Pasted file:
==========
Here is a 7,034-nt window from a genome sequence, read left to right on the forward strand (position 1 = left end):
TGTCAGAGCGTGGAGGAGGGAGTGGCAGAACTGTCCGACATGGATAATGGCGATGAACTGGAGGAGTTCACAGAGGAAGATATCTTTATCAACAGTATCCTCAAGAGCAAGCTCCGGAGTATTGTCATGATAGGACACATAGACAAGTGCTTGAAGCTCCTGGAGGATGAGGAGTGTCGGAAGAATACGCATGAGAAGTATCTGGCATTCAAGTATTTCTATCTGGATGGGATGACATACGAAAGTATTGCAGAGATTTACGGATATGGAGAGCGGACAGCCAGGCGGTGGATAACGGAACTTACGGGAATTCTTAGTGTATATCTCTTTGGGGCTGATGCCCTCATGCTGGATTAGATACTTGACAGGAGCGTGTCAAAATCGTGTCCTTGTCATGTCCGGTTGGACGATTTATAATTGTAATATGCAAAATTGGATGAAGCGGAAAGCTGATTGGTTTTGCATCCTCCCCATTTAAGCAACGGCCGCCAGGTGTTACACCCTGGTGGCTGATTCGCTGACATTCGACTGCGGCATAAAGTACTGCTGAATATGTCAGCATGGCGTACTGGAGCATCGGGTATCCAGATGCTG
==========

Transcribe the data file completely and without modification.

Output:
Here is a 7,034-nt window from a genome sequence, read left to right on the forward strand (position 1 = left end):
TGTCAGAGCGTGGAGGAGGGAGTGGCAGAACTGTCCGACATGGATAATGGCGATGAACTGGAGGAGTTCACAGAGGAAGATATCTTTATCAACAGTATCCTCAAGAGCAAGCTCCGGAGTATTGTCATGATAGGACACATAGACAAGTGCTTGAAGCTCCTGGAGGATGAGGAGTGTCGGAAGAATACGCATGAGAAGTATCTGGCATTCAAGTATTTCTATCTGGATGGGATGACATACGAAAGTATTGCAGAGATTTACGGATATGGAGAGCGGACAGCCAGGCGGTGGATAACGGAACTTACGGGAATTCTTAGTGTATATCTCTTTGGGGCTGATGCCCTCATGCTGGATTAGATACTTGACAGGAGCGTGTCAAAATCGTGTCCTTGTCATGTCCGGTTGGACGATTTATAATTGTAATATGCAAAATTGGATGAAGCGGAAAGCTGATTGGTTTTGCATCCTCCCCATTTAAGCAACGGCCGCCAGGTGTTACACCCTGGTGGCTGATTCGCTGACATTCGACTGCGGCATAAAGTACTGCTGAATATGTCAGCATGGCGTACTGGAGCATCGGGTATCCAGATGCTG